Today we go back in time and revisit the year 1989 when Porsche unveiled the intriguing Panamericana concept.

Today we go back in time and revisit the year 1989 when Porsche unveiled the intriguing Panamericana concept.

It's the year 1989 and Ferry Porsche (Ferdinand Anton Ernst Porsche), the son of company founder Ferdinand Porsche, is celebrating his 80th birthday. One of the gifts he received was a one-off Panamericana concept which was showcased that year at the Frankfurt Motor Show and was a huge hit among the attendance.

It was considerably different than the regular Porsche of those days due to its low-positioned glass transparent roof which could be removed entirely along with the rear window to provide the sense of openness. The concept also boasted a 959-inspired front fascia, spectacular wheel arches while at the back the taillights were interconnected via a red panel similar to what the 928 had. Responsible for creating the concept was Ulrich Bez (now CEO at Aston Martin) who went for a special turquoise blue paint for what looks like a dune buggy 911.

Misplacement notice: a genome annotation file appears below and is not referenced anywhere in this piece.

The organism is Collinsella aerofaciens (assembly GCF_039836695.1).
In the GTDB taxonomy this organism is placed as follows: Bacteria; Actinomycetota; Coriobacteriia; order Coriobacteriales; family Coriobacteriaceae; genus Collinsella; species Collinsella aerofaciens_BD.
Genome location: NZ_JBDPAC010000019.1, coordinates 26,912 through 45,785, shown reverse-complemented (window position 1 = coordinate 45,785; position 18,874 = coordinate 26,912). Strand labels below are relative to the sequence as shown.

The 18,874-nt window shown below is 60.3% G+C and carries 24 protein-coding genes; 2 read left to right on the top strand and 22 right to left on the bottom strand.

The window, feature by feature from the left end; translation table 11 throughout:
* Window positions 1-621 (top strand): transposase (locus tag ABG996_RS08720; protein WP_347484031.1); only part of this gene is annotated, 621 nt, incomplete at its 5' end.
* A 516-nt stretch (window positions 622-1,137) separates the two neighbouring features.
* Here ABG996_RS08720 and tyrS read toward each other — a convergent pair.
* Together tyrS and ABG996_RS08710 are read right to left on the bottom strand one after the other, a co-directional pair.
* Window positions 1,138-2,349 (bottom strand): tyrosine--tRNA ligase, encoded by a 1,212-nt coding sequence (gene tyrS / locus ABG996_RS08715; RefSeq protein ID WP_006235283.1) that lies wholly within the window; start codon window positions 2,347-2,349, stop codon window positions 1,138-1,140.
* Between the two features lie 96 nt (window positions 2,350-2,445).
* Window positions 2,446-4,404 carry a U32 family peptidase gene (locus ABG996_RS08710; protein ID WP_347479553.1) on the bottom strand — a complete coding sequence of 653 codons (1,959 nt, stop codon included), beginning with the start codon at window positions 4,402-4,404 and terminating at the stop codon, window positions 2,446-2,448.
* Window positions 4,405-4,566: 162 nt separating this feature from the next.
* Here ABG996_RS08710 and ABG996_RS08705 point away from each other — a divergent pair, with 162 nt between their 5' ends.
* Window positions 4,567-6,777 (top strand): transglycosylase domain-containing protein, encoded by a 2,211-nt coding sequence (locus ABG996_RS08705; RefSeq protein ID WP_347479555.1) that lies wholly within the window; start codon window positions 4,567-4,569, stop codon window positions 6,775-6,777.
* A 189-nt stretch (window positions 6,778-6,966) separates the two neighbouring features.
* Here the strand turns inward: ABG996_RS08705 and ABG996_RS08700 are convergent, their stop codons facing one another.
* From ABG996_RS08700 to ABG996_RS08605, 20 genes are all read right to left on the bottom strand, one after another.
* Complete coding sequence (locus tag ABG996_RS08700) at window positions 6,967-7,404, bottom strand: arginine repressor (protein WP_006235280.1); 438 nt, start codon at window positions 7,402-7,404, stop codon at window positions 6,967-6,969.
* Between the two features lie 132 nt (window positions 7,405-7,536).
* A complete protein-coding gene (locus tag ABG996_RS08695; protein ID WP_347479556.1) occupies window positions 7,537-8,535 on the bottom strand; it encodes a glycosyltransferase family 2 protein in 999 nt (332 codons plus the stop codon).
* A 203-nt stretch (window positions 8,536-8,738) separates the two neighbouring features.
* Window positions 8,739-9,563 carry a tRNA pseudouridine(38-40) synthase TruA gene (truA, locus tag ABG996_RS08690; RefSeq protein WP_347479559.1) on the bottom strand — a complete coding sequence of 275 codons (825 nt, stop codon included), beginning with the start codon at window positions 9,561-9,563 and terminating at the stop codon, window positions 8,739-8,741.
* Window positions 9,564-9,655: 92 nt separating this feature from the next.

Porsche chose this name as a reference to the Carrera Panamericana, an endurance race during the early 50s in Mexico. The concept was based on the Carrera 4 but with a carbon fiber body and was capable of reaching 60 mph (96 km/h) in less than six seconds before topping out at 160 mph (257 km/h). This was possible thanks to a six-cylinder engine outputting 247 bhp (184 kW) at 6,100 rpm and 228 Nm (168 lb-ft) at 4,800 rpm with the power being channeled to both axles through a five-speed manual gearbox.

Be part of something big

Remembering the odd 1989 Porsche Panamericana concept